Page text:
Persistent breast enlargement (gynecomastia) negatively affects self-esteem and other areas of mental and emotional health in in adolescent males, reports the April issue of Plastic and Reconstructive Surgery, the official medical journal of the American Society of Plastic Surgeons (ASPS).
Even mild gynecomastia can have adverse psychological effects in boys, according to the study by ASPS Member Surgeon Dr. Brian I. Labow and colleagues of Boston Children's Hospital. They believe their findings have important implications for early intervention and treatment, including male breast reduction in appropriate cases.
Study Shows Psychological Impact of Gynecomastia in Boys
The researchers administered a series of psychological tests to 47 healthy boys, average age 16.5 years, being evaluated for gynecomastia. The results were compared to those of a group of boys without breast enlargement.
Sixty-two percent of the gynecomastia patients had mild to moderate breast enlargement. As in previous studies, many of the boys with gynecomastia were overweight or obese: 64 percent, compared to 41 percent of the comparison group.
Patients with gynecomastia had lower scores on a standard quality of life assessment, indicating problems in several areas. Even after adjustment for weight and body mass index (BMI), the patients had lower scores for general health, social functioning and mental health. They also had lower scores for physical health, but this was attributed to being overweight.
Breast enlargement was also associated with lower scores for self-esteem. This, along with impairment in emotional areas of quality of life, appeared directly related to gynecomastia, rather than being overweight.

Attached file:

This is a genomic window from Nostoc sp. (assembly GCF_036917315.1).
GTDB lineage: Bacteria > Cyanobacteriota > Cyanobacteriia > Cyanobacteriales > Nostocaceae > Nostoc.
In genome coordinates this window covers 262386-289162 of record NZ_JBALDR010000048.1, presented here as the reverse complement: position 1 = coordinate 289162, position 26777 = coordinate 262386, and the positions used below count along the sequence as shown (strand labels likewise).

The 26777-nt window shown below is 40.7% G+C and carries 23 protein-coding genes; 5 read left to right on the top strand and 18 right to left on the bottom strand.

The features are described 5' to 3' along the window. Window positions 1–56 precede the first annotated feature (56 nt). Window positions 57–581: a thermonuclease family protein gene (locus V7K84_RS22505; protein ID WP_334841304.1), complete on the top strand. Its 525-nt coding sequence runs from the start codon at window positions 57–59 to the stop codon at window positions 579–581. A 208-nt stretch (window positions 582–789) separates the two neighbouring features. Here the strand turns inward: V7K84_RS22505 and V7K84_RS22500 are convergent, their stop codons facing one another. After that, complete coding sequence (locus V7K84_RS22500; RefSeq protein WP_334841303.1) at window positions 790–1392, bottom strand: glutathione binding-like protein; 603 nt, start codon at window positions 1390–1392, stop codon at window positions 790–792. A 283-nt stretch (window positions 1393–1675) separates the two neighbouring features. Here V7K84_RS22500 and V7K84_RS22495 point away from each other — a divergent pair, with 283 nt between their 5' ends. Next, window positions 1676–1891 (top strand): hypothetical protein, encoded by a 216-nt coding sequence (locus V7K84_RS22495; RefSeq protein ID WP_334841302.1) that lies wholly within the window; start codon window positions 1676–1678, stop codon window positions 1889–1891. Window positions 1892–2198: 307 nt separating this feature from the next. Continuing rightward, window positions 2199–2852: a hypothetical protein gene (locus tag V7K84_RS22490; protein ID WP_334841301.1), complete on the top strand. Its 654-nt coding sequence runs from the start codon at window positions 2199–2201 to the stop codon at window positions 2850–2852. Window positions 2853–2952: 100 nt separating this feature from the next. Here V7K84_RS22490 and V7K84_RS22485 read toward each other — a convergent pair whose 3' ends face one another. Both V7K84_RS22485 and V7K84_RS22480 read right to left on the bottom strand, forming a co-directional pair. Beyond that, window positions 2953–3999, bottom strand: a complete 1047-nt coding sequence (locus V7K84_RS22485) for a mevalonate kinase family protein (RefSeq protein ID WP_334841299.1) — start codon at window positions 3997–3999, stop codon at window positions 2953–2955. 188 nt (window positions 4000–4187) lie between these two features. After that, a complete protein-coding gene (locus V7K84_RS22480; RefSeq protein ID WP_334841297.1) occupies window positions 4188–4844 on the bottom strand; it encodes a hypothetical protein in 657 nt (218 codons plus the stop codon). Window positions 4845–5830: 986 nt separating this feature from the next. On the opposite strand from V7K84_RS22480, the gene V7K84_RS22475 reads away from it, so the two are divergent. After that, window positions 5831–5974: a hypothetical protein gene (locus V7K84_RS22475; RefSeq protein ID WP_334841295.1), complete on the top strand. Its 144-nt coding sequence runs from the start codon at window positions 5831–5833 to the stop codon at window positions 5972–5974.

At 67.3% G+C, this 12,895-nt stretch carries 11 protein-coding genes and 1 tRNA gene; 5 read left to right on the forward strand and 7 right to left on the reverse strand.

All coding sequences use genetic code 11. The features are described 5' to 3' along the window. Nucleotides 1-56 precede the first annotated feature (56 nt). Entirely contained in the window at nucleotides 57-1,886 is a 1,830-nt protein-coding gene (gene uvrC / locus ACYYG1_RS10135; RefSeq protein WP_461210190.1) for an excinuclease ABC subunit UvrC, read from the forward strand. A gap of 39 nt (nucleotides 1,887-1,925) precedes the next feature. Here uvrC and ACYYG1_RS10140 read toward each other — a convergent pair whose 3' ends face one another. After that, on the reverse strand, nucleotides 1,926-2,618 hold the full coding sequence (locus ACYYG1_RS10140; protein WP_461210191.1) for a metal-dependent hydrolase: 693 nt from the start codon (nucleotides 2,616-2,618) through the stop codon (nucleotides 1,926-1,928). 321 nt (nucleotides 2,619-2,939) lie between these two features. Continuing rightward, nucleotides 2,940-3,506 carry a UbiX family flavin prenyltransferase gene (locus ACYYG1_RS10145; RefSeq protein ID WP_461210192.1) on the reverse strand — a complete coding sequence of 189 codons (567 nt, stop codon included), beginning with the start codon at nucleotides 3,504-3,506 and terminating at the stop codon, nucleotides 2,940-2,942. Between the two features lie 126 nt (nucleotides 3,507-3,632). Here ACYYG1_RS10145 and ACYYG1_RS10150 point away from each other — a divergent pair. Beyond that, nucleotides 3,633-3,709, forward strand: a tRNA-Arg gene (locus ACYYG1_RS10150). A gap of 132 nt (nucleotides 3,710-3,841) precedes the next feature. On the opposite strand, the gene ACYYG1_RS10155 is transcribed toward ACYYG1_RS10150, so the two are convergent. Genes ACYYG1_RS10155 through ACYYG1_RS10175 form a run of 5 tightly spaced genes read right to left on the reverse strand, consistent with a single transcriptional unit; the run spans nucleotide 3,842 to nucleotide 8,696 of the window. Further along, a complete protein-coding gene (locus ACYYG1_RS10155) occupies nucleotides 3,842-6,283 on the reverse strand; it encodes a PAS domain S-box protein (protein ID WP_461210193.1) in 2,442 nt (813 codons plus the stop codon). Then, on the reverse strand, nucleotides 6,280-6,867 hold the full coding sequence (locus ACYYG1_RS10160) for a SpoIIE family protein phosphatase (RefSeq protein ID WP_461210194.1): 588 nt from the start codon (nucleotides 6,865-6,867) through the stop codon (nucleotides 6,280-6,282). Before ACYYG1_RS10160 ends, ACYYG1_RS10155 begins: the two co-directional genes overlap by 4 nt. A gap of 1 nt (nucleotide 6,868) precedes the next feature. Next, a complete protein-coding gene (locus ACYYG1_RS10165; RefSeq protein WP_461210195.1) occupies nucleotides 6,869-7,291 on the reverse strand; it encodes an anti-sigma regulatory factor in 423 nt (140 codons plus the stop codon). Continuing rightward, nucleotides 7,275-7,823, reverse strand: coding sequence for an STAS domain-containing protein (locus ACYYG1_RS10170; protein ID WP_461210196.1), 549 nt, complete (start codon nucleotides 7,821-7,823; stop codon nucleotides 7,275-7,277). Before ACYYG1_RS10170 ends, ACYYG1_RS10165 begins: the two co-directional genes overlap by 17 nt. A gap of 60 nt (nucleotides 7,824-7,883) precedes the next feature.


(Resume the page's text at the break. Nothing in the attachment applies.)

Boys with gynecomastia also scored higher on a test of attitudes toward food and eating. However, there was no difference in the rate of clinical eating disorders between groups.
Psychosocial Effects Independent of Gynecomastia Severity
The negative psychological effects of gynecomastia were similar for boys at different levels of severity. "Merely having gynecomastia was sufficient to cause significant deficits in general health, social functioning, mental health, self-esteem, and eating behaviors and attitudes compared with controls," Dr. Labow and coauthors write.
Gynecomastia is benign enlargement of male glandular tissue that is very common in adolescent boys. Although breast enlargement usually resolves over time, the problem persists in about eight percent of boys. Typically, boys with gynecomastia who are overweight or obese may simply be advised to lose weight.
However, losing weight won't correct the problem in patients who have true glandular enlargement, or in those with a large amount of excess skin in the breast area. As shown by the new study, patients with gynecomastia may experience emotional and self-esteem issues regardless of body weight or the severity of breast enlargement.
"As a result, early intervention and treatment for gynecomastia may be necessary to improve the negative physical and emotional symptoms," Dr. Labow and coauthors state. They note that male breast reduction, performed by a qualified plastic surgeon, is typically a simple and safe procedure.
It may seem self-evident that breast enlargement could have a psychological and emotional impact on teenage boys. However, adolescent gynecomastia has historically been regarded as a "cosmetic" procedure, not reimbursed by most insurance plans. The researchers note that only 35 percent of adolescent boys undergoing surgery for gynecomastia at their hospital were covered by insurance, compared to 85 percent of girls undergoing breast reduction.
"Our results indicate that careful and regular evaluation for gynecomastia may benefit adolescents regardless of BMI status or severity of gynecomastia," Dr. Labow and colleagues conclude. They call for further studies to evaluate the effects of male breast reduction, including its impact on physical and psychological symptoms.
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